Jennifer Connelly and Antonio Banderas in Of Love and Shadows.
Of Love and Shadows is proof that the most important part of any movie is the script. It features a couple of talented, well known stars, high production values, a strong central story idea and was filmed entirely on location and yet because of some poor dialogue and a lack of tension and a just generally weak script it ends up being more boring than anything else. Given that the book it was based upon is well-regarded, I can only assume that something was lost in translation.
Connelly plays Irene, a wealthy fashion magazine editor in Chile. Banderas is Francisco, a former psychiatrist, now photographer, whom she hires. Francisco comes from a family of revolutionaries. He and his priest brother are working in secret to get the message out to the world about the atrocities being committed by the Chilean government. When Irene sees some of these atrocities first-hand she decides to help them. Irene and Francisco's work together brings them closer and eventually they fall in love. Their work also brings the attention of the government and the military onto them.
Both Connelly and Banderas do a good job in their roles. Connelly's accent takes some getting used to and it slips on occasion. As good as she is here and as much as I like her as an actress, I have to wonder why they didn't hire a Hispanic actress to play her part. Banderas, who I've always felt was under rated as an actor, does a good, if restrained, job as the revolutionary photographer.
The real problem is the pacing. There's very little tension until near the end and so the first half drags quite slowly. Several of the supporting parts are played quite amateurishly, perhaps due to the actors not speaking English natively. Very little background information is given about Chile or its government, just a brief voiceover narration by Irene at the beginning of the film sets up the story.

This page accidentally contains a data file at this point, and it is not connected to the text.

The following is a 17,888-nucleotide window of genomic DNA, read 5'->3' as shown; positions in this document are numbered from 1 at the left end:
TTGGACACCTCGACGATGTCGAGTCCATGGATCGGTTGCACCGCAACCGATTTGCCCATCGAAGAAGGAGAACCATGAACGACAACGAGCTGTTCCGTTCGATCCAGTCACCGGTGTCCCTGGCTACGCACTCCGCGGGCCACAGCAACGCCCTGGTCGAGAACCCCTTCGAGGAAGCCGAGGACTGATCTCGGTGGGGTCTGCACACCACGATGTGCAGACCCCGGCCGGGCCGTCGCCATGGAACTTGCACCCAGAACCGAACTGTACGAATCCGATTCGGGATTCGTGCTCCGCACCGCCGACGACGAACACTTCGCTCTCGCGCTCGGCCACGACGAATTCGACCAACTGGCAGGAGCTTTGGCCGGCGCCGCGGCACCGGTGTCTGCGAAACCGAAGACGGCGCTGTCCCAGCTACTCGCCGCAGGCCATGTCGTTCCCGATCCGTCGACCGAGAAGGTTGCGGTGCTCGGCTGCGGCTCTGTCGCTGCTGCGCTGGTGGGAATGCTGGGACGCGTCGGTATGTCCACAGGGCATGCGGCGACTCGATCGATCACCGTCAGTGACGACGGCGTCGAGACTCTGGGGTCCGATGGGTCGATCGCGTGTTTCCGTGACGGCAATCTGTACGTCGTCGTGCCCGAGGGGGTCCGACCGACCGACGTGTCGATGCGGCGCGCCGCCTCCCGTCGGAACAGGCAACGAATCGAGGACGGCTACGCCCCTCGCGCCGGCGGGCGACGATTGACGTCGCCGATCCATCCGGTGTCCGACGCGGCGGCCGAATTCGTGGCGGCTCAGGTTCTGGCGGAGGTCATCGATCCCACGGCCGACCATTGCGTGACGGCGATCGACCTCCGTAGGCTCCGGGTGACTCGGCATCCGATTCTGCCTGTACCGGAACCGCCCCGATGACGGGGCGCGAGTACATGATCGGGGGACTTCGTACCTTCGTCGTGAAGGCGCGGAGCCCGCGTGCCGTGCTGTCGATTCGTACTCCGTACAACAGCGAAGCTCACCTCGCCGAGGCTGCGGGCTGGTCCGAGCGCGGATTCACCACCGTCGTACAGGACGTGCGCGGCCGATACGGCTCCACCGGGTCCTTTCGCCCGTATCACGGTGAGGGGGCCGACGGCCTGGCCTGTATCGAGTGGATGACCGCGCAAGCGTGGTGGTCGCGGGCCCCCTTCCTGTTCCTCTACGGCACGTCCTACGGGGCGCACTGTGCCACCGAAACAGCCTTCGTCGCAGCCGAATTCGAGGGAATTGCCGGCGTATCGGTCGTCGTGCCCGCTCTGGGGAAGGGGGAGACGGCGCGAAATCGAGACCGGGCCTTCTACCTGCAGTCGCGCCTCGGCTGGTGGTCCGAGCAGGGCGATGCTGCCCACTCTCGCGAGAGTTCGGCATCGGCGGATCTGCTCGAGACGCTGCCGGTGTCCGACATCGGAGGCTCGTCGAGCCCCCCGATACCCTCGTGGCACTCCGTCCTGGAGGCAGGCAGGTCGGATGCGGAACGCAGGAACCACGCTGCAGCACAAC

One scene in the movie that stands out as odd, is when Irene and Francisco go to visit a woman who is purported to be a saint. She appears more as though she's possessed and when the military show up while they are visiting her, the woman shows superhuman strength. While the events surrounding this woman affect the rest of the movie, no further explanation is offered as to why she was strong enough to lift a grown man off the ground and hurl him through the air in a manner that seems quite comical.
Originally released in Germany in 1994, it took over 2 years for it to find a limited release in the United States. After seeing it, it's not hard to understand why.
One odd thing of note is that I recently watched another Connelly film, Waking the Dead, in which she played an activist seeking to help the politically oppressed in Chile. Does she have a personal feeling towards the country in real life, or was it just a coincidence?
Photos © Copyright Miramax (1994)